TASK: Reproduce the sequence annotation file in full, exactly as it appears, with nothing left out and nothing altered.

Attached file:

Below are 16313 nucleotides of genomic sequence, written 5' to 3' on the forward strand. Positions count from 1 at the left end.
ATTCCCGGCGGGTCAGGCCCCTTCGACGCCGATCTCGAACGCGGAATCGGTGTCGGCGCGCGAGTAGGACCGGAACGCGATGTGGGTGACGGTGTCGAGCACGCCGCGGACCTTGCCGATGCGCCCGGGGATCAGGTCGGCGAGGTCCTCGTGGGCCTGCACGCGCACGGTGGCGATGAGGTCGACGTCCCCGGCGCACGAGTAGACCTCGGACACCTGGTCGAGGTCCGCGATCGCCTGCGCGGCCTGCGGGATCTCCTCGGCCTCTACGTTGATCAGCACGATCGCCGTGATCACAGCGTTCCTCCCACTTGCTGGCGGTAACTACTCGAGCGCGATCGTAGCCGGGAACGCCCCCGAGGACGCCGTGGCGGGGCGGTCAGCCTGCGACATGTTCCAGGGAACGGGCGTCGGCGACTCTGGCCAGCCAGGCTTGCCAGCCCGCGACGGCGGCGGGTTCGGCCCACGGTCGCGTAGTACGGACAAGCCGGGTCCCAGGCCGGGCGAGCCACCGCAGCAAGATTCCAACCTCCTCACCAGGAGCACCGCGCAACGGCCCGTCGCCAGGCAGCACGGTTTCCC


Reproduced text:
Below are 16313 nucleotides of genomic sequence, written 5' to 3' on the forward strand. Positions count from 1 at the left end.
ATTCCCGGCGGGTCAGGCCCCTTCGACGCCGATCTCGAACGCGGAATCGGTGTCGGCGCGCGAGTAGGACCGGAACGCGATGTGGGTGACGGTGTCGAGCACGCCGCGGACCTTGCCGATGCGCCCGGGGATCAGGTCGGCGAGGTCCTCGTGGGCCTGCACGCGCACGGTGGCGATGAGGTCGACGTCCCCGGCGCACGAGTAGACCTCGGACACCTGGTCGAGGTCCGCGATCGCCTGCGCGGCCTGCGGGATCTCCTCGGCCTCTACGTTGATCAGCACGATCGCCGTGATCACAGCGTTCCTCCCACTTGCTGGCGGTAACTACTCGAGCGCGATCGTAGCCGGGAACGCCCCCGAGGACGCCGTGGCGGGGCGGTCAGCCTGCGACATGTTCCAGGGAACGGGCGTCGGCGACTCTGGCCAGCCAGGCTTGCCAGCCCGCGACGGCGGCGGGTTCGGCCCACGGTCGCGTAGTACGGACAAGCCGGGTCCCAGGCCGGGCGAGCCACCGCAGCAAGATTCCAACCTCCTCACCAGGAGCACCGCGCAACGGCCCGTCGCCAGGCAGCACGGTTTCCC